Sunday, May 03, 2015

Proton pump inhibitors coadministered with dual antiplatelet therapy: the controversy continues



Thirty-five studies were eligible. Five (4 randomized controlled trials and 1 observational) assessed the effect of omeprazole when added to DAPT; the other 30 (observational) assessed the effect of PPIs as a class when compared with no PPIs. Random-effects meta-analyses of the studies assessing PPIs as a class consistently reported higher event rates in patients receiving PPIs for various clinical outcomes at 1 year (composite ischemic end points, all-cause mortality, nonfatal MI, stroke, revascularization, and stent thrombosis). However, the results from randomized controlled trials evaluating omeprazole compared with placebo showed no difference in ischemic outcomes, despite a reduction in upper gastrointestinal bleeding with omeprazole.

Conclusions—Large, well-conducted observational studies of PPIs and randomized controlled trials of omeprazole seem to provide conflicting results for the effect of PPIs on cardiovascular outcomes when coadministered with DAPT. Prospective trials that directly compare pharmacodynamic parameters and clinical events among specific PPI agents in patients with unstable angina/non–ST-segment–elevation myocardial infarction treated with DAPT are warranted.

Saturday, May 02, 2015

Aspirin lowers mortality in patients with community acquired pneumonia



Methods and Results Consecutive patients admitted to the University‐Hospital Policlinico Umberto I (Rome, Italy) with community‐onset pneumonia were recruited and prospectively followed up until discharge or death...

One thousand and five patients (age, 74.7±15.1 years) were included in the study: 390 were receiving aspirin (100 mg/day) at the time of hospitalization, whereas 615 patients were aspirin free. During the follow‐up, 16.2% of patients died; among these, 19 (4.9%) were aspirin users and 144 (23.4%; P less than 0.001) were aspirin nonusers. Overall, nonfatal CVEs occurred in 7% of patients, 8.3% in nonaspirin users, and 4.9% in aspirin users (odds ratio, 1.77; 95% confidence interval, 1.03 to 3.04; P=0.040). The Cox regression analysis showed that pneumonia severity index (PSI), severe sepsis, pleural effusion, and PaO2/FiO2 ratio less than 300 negatively influenced survival, whereas aspirin therapy was associated with improved survival. Compared to patients receiving aspirin, the propensity score adjusted analysis confirmed that patients not taking aspirin had a hazard ratio of 2.07 (1.08 to 3.98; P=0.029) for total mortality.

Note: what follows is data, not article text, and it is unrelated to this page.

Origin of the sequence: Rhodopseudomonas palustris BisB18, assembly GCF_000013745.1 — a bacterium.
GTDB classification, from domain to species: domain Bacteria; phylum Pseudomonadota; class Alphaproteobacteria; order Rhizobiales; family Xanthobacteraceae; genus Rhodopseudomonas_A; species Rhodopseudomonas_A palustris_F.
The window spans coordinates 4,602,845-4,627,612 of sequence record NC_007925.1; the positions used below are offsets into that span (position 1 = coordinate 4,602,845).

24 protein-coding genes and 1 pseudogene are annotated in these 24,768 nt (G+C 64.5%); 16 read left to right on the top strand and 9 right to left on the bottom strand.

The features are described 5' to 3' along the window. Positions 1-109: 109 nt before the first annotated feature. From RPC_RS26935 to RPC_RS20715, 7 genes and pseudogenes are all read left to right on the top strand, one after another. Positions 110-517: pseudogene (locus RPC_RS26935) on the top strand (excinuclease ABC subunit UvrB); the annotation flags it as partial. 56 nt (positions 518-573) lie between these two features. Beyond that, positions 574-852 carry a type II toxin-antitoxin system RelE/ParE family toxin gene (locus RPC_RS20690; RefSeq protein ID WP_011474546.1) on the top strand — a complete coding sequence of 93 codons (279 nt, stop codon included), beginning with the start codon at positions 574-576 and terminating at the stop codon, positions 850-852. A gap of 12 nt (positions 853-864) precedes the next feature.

Conclusions This study shows that chronic aspirin use is associated with lower mortality rate within 30 days after hospital admission in a large cohort of patients with pneumonia.

This is astounding and far more robust than any of today's core measures or care pathway components. This is yet another reason core measures are ineffective: they are hopelessly out of date. Remember, this finding is not new. Based on an older study I suggested, almost two years ago, that aspirin administration be part of the pneumonia order set.

Friday, May 01, 2015

Are face-to-face handoffs really necessary?


This question was examined in a recent study of hospitalized patients:

OBJECTIVE

Examine the relationship between face-to-face handoffs and the rate of patient outcomes, including adverse events.

DESIGN

Retrospective cohort.

SETTING

A 1157-bed academic tertiary referral hospital.

PATIENTS

There were 805 adult patients admitted to general internal medicine services.

INTERVENTION

Retrospective comparison of clinical outcomes, including the rate of adverse events, of patients whose care was transitioned with and without face-to-face handoffs.
MEASUREMENTS

Rapid response team calls, code team calls, transfers to a higher level of care, death in hospital, 30-day readmission rate, length of stay, and adverse events (as identified using the Global Trigger Tool).

RESULTS

There was no significant difference with respect to the frequency of rapid response team calls, code team calls, transfers to a higher level of care, deaths in hospital, length of stay, 30-day readmission rate, or adverse events between patients whose care was transitioned with or without a face-to-face handoff.

From comments on this study in ACPHospitalist Weekly:

However, they speculated that the lack of effect with face-to-face handoffs could suggest that clinicians were more vigilant in gathering data when they didn't receive a face-to-face handoff, spending more time reviewing the medical record, speaking with the patients, and communicating with other clinicians.

The results suggest that, as long as key information is communicated by other means (such as electronic tools, email, or phone), a face-to-face handoff is "not vital to ensure a safe care transition," the authors wrote. Future investigations should look for other strategies or qualities that affect the safety of handoffs, they suggested.